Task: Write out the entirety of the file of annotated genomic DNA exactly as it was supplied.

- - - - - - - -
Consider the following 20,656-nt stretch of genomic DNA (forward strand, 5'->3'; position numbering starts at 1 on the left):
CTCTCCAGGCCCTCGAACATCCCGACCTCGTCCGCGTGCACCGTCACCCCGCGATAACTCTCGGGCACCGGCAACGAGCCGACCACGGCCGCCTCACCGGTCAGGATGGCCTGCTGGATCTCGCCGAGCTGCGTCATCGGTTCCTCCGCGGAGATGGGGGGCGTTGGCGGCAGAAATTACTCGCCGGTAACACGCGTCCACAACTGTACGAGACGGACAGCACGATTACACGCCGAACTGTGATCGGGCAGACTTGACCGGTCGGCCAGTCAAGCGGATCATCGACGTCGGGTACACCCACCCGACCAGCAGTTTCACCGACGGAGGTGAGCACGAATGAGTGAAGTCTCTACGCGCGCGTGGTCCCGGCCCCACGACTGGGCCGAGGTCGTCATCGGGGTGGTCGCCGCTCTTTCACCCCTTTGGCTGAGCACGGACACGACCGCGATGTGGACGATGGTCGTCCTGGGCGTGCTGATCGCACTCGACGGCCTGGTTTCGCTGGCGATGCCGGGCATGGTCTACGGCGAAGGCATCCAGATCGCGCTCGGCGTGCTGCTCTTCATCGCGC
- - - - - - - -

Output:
Consider the following 20,656-nt stretch of genomic DNA (forward strand, 5'->3'; position numbering starts at 1 on the left):
CTCTCCAGGCCCTCGAACATCCCGACCTCGTCCGCGTGCACCGTCACCCCGCGATAACTCTCGGGCACCGGCAACGAGCCGACCACGGCCGCCTCACCGGTCAGGATGGCCTGCTGGATCTCGCCGAGCTGCGTCATCGGTTCCTCCGCGGAGATGGGGGGCGTTGGCGGCAGAAATTACTCGCCGGTAACACGCGTCCACAACTGTACGAGACGGACAGCACGATTACACGCCGAACTGTGATCGGGCAGACTTGACCGGTCGGCCAGTCAAGCGGATCATCGACGTCGGGTACACCCACCCGACCAGCAGTTTCACCGACGGAGGTGAGCACGAATGAGTGAAGTCTCTACGCGCGCGTGGTCCCGGCCCCACGACTGGGCCGAGGTCGTCATCGGGGTGGTCGCCGCTCTTTCACCCCTTTGGCTGAGCACGGACACGACCGCGATGTGGACGATGGTCGTCCTGGGCGTGCTGATCGCACTCGACGGCCTGGTTTCGCTGGCGATGCCGGGCATGGTCTACGGCGAAGGCATCCAGATCGCGCTCGGCGTGCTGCTCTTCATCGCGC